Al Jazeera America takes a look at forced marriages in the US.
Vidya Sri was a typical American teenager in the Queens borough of New York. She went to school, hung out with her friends and took dance classes. But all that changed when she was 18 and started dating her first real boyfriend, a sweet Irish Catholic boy.
That was in 1987. Alarmed that Sri was dating someone who wasn’t Indian, her father shipped her off to India to live with relatives. Nearly every day for four years, she was pressured to get married. It became a condition of her return to the United States. Finally, she gave in and married a man she did not know.
And that went as well as you would expect – she didn’t like him, she didn’t want to have sex with him, she was miserable.
Sri was a victim of forced marriage, a practice in which women — and sometimes men — are forced to marry against their will. The Tahirih Justice Center, a national nonprofit organization that helps immigrant women and girls who have been abused, determined that there were as many as 3,000 confirmed or suspected cases of forced marriage in the U.S. from 2009 to 2011.
But it could be more; it’s hidden; it’s humiliating and shaming.
For those who might think that forced marriage isn’t much of an issue in the U.S., a host of organizations, scholars and victims beg to differ. A constellation of factors — from cultural misunderstandings to lack of legislation — keeps the issue in the shadows here, although activists are hoping that a growing awareness in Europe will bring changes in the U.S. as well.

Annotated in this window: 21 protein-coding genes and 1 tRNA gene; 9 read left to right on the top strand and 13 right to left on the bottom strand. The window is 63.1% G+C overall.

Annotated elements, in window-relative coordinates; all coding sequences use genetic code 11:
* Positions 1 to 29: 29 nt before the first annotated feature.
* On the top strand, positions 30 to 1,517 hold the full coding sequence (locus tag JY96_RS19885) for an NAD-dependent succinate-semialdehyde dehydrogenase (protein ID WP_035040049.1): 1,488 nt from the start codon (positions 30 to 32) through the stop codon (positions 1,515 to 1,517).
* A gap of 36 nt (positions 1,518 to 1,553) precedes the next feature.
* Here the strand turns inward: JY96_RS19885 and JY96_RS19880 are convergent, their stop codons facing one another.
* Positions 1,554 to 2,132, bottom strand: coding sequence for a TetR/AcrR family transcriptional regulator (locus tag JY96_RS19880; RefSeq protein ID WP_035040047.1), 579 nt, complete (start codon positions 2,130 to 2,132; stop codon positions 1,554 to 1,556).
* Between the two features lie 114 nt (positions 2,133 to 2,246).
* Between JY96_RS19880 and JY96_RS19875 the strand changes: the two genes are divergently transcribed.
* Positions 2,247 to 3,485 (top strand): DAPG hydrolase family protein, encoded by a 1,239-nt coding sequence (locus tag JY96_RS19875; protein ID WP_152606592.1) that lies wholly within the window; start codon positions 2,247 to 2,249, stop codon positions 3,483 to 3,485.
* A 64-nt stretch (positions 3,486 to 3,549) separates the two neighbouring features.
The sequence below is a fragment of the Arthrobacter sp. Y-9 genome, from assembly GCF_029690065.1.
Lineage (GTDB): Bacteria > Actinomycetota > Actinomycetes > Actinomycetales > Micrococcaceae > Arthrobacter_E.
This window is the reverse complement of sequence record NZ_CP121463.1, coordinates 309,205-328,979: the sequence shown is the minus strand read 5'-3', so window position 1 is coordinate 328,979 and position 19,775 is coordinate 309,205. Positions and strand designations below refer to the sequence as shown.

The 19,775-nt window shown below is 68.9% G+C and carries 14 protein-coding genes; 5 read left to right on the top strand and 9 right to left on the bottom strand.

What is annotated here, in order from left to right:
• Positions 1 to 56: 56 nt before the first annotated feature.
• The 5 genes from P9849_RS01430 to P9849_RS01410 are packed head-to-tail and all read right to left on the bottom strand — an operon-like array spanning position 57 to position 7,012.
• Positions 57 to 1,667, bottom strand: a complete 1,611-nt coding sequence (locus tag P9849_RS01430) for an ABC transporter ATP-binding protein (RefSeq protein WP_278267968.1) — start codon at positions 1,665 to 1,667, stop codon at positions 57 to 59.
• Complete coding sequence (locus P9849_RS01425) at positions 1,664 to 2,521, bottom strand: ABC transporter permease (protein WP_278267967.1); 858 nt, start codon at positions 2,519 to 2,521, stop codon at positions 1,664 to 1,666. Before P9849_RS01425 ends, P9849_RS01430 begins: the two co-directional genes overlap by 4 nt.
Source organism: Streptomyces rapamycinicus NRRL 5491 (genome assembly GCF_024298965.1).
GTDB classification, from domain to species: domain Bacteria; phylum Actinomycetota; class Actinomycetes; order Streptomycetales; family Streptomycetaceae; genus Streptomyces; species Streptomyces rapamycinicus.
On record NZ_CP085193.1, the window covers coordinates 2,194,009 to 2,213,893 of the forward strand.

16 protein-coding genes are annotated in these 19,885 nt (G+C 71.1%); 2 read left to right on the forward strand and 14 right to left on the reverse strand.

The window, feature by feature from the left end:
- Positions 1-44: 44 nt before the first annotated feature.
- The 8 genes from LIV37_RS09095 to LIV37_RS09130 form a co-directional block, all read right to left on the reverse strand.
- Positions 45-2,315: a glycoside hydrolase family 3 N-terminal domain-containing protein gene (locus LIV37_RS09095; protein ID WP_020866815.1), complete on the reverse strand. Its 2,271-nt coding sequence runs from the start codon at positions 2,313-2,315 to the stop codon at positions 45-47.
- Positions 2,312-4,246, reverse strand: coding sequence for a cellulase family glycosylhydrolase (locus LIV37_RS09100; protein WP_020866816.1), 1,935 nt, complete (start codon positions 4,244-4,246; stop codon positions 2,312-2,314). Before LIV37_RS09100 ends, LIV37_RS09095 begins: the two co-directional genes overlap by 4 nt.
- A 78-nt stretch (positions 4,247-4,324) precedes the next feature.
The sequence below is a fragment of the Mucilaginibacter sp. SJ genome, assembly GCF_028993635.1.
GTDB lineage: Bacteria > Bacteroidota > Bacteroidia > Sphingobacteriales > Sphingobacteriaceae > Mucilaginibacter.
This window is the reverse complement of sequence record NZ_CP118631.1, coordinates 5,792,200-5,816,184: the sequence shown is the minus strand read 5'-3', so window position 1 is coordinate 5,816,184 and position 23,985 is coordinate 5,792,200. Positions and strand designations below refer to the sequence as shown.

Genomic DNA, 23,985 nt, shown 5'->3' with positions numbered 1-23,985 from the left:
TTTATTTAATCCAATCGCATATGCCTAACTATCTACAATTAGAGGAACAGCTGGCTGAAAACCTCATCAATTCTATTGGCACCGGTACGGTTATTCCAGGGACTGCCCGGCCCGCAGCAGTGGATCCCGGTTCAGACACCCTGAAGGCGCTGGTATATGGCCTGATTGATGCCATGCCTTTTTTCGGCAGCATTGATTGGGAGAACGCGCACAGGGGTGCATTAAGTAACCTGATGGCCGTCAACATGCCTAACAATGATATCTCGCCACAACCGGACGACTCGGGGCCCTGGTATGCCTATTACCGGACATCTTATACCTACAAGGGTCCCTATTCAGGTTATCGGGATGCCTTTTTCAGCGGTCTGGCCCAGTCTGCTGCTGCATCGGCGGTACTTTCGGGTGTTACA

The AHA Foundation, an advocacy organization founded by vocal women’s rights defender Ayaan Hirsi Ali, who escaped her own forced marriage in 1992, funded a recent survey of immigrant populations in New York conducted by researchers at the John Jay College of Criminal Justice in Manhattan. The results show that the issue of forced marriage is very much alive and probably underdocumented.
The FLDS contribute a large number all by themselves – and they don’t get counted because they hide. They really hide.
Sayoni Maitra is a legal fellow at Sanctuary for Families, a nonprofit agency in New York state that provides crisis intervention for victims of domestic violence, sex trafficking and forced marriage. Like Curtis and Boughey, Maitra agreed that the lack of legislation targeting forced marriage causes victims to fall through the cracks.
The U.S. lags behind other countries when it comes to recognizing forced marriage as an issue of violence against women, Maitra said. And many agencies and individuals could help but don’t get involved because they think of it as a cultural practice and not domestic violence.
Or to put it another way, domestic violence that is ok because it is a “cultural practice.” Some guy getting drunk and punching his wife or girlfriend, that’s domestic violence, but a stone-cold sober guy chastising his wife for disobeying him, that’s a cultural practice.